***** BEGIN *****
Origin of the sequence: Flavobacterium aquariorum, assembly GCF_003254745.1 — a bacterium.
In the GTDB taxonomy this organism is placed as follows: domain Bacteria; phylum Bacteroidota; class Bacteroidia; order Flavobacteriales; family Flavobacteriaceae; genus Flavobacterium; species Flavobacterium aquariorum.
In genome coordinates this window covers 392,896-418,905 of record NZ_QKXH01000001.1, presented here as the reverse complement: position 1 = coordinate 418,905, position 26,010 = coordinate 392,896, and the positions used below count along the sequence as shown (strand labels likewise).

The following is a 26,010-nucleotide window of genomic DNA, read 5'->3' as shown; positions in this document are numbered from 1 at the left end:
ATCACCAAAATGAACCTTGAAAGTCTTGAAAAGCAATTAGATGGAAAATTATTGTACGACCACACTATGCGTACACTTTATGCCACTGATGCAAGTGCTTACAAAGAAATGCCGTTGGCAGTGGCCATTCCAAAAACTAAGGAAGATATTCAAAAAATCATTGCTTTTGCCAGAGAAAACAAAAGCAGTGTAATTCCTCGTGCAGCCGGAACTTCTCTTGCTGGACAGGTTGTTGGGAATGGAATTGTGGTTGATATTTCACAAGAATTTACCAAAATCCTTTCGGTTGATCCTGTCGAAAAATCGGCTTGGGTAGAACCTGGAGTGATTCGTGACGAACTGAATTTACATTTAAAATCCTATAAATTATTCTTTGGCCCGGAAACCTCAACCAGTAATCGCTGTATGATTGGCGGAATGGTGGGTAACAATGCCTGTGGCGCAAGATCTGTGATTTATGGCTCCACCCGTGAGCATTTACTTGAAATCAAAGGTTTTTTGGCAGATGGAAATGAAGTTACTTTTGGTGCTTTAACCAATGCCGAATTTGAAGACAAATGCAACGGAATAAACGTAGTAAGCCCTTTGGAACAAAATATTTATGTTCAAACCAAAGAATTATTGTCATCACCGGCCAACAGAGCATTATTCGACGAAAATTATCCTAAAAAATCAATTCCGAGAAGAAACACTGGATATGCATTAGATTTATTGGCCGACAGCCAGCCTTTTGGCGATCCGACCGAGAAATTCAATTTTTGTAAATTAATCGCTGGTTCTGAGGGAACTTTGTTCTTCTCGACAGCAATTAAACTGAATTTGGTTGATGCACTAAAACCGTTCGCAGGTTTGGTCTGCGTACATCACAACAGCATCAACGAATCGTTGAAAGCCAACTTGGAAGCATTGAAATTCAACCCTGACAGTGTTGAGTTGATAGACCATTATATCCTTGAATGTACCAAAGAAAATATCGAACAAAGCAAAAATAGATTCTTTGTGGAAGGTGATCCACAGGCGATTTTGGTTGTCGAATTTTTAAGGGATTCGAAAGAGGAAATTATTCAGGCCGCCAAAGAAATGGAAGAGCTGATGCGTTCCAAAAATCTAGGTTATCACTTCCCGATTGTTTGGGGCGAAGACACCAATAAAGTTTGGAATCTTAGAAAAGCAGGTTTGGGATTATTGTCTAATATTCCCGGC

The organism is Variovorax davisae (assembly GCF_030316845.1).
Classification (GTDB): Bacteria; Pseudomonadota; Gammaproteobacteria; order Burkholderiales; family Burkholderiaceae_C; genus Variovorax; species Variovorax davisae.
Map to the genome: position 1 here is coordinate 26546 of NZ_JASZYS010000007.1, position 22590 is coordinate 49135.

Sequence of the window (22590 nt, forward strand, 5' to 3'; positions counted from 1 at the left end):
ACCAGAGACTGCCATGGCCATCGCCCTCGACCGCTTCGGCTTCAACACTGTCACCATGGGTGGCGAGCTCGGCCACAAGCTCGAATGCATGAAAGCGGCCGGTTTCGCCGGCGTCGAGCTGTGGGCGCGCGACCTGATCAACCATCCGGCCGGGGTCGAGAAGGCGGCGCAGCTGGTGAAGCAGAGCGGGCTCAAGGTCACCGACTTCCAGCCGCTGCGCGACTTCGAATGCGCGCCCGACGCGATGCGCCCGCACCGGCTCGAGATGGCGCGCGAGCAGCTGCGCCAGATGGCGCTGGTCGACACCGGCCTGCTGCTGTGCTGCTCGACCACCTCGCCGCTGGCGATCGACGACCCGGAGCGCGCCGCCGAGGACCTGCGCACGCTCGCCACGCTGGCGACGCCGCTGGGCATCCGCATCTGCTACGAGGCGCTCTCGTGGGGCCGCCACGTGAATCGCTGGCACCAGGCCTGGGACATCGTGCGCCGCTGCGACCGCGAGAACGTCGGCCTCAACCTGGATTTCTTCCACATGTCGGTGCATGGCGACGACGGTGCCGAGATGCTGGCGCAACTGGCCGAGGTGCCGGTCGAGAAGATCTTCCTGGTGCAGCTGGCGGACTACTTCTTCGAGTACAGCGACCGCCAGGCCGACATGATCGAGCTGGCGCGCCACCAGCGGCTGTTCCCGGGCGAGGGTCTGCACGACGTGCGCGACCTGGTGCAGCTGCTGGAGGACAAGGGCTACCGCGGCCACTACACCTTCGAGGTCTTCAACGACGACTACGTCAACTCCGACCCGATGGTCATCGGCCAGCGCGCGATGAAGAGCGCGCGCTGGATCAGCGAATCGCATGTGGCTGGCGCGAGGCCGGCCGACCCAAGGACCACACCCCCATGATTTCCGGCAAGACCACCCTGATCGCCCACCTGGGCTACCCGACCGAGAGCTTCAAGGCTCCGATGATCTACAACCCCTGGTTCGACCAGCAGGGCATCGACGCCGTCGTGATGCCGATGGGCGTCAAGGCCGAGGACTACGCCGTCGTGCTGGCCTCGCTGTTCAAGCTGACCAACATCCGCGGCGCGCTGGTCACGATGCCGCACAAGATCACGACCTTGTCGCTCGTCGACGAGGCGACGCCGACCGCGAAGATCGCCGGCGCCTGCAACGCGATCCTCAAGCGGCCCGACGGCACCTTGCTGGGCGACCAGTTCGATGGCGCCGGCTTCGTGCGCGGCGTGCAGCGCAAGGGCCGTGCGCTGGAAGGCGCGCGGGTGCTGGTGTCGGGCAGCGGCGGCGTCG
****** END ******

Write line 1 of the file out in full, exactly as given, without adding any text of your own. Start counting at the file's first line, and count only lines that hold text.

Origin of the sequence: Flavobacterium aquariorum, assembly GCF_003254745.1 — a bacterium.